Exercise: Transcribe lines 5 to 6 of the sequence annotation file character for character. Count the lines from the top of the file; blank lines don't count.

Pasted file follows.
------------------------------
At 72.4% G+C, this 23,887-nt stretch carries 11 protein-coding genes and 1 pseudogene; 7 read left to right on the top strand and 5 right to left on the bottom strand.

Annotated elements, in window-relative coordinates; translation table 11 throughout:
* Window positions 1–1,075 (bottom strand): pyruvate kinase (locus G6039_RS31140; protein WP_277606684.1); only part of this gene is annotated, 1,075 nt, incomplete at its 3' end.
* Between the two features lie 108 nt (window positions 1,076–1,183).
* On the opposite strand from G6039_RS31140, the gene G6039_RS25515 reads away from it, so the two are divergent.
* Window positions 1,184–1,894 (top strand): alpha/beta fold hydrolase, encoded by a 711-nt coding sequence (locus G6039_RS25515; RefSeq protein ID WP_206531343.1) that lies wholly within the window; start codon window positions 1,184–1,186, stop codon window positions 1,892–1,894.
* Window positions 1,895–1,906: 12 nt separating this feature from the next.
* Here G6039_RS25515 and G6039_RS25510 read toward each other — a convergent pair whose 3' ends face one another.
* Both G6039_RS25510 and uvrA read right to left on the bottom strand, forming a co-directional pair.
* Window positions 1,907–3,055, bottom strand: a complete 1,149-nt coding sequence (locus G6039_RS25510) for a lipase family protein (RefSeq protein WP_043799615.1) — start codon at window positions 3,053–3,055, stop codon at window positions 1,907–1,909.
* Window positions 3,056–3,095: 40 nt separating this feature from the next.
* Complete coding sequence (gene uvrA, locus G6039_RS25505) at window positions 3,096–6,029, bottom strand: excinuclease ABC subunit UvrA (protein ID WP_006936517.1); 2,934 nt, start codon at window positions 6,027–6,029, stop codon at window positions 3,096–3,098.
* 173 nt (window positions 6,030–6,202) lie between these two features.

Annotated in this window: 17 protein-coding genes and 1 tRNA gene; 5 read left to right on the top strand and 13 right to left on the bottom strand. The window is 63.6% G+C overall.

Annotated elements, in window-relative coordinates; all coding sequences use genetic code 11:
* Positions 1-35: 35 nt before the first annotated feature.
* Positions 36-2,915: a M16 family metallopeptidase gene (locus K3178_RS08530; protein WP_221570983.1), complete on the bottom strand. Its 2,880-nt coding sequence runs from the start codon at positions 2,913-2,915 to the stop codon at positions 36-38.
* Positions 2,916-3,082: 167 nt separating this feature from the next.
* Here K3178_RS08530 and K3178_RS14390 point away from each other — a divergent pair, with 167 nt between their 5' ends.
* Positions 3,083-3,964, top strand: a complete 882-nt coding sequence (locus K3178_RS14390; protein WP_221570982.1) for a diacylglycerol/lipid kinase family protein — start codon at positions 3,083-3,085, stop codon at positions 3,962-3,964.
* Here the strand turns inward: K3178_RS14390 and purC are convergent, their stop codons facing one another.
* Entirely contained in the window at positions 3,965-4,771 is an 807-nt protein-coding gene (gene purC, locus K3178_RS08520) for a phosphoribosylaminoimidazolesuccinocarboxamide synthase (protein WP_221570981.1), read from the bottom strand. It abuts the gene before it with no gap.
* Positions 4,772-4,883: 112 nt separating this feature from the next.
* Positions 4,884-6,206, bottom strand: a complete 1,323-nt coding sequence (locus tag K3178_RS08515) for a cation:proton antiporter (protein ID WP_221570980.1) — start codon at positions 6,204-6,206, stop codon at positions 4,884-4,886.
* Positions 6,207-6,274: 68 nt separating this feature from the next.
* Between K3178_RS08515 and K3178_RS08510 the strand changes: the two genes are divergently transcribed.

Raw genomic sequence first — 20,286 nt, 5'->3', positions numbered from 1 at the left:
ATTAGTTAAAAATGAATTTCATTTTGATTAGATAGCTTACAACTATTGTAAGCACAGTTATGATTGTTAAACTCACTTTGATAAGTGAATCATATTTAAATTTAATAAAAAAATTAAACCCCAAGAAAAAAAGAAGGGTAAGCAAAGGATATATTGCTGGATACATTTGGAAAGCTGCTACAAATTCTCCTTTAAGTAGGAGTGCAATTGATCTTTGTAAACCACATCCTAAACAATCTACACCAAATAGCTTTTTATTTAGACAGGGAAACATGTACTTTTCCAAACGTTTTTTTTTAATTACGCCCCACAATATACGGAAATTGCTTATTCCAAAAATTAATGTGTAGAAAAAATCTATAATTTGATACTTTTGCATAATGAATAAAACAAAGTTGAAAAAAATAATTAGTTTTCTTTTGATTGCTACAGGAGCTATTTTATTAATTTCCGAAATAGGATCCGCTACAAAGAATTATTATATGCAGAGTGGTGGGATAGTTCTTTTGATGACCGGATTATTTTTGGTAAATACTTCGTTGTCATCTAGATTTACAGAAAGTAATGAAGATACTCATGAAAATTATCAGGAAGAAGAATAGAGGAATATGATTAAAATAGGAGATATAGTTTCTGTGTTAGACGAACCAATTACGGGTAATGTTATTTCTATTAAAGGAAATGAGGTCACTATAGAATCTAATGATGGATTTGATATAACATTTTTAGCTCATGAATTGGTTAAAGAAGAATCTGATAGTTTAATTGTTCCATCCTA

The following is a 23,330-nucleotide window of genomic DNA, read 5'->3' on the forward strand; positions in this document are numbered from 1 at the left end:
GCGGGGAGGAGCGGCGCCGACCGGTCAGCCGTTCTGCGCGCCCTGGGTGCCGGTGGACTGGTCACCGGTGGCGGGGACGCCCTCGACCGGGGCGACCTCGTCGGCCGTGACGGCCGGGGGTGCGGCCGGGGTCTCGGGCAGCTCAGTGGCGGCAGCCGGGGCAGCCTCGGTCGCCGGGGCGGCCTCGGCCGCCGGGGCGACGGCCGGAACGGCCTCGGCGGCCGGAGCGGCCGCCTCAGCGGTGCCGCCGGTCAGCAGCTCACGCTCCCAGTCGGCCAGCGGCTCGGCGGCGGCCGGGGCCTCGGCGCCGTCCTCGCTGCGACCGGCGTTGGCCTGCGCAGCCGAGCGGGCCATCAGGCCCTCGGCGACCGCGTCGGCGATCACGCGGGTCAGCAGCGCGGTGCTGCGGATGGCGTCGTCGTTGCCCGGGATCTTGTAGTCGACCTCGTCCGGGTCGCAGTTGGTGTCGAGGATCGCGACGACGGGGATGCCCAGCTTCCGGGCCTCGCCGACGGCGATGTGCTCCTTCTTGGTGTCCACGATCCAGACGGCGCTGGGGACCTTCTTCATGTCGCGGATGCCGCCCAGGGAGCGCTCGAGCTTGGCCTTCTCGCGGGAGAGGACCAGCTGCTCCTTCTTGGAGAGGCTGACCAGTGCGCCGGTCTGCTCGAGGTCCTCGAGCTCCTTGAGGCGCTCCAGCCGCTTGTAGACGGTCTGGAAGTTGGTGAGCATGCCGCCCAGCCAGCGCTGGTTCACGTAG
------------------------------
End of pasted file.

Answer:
* On the opposite strand from G6039_RS31140, the gene G6039_RS25515 reads away from it, so the two are divergent.
* Window positions 1,184–1,894 (top strand): alpha/beta fold hydrolase, encoded by a 711-nt coding sequence (locus G6039_RS25515; RefSeq protein ID WP_206531343.1) that lies wholly within the window; start codon window positions 1,184–1,186, stop codon window positions 1,892–1,894.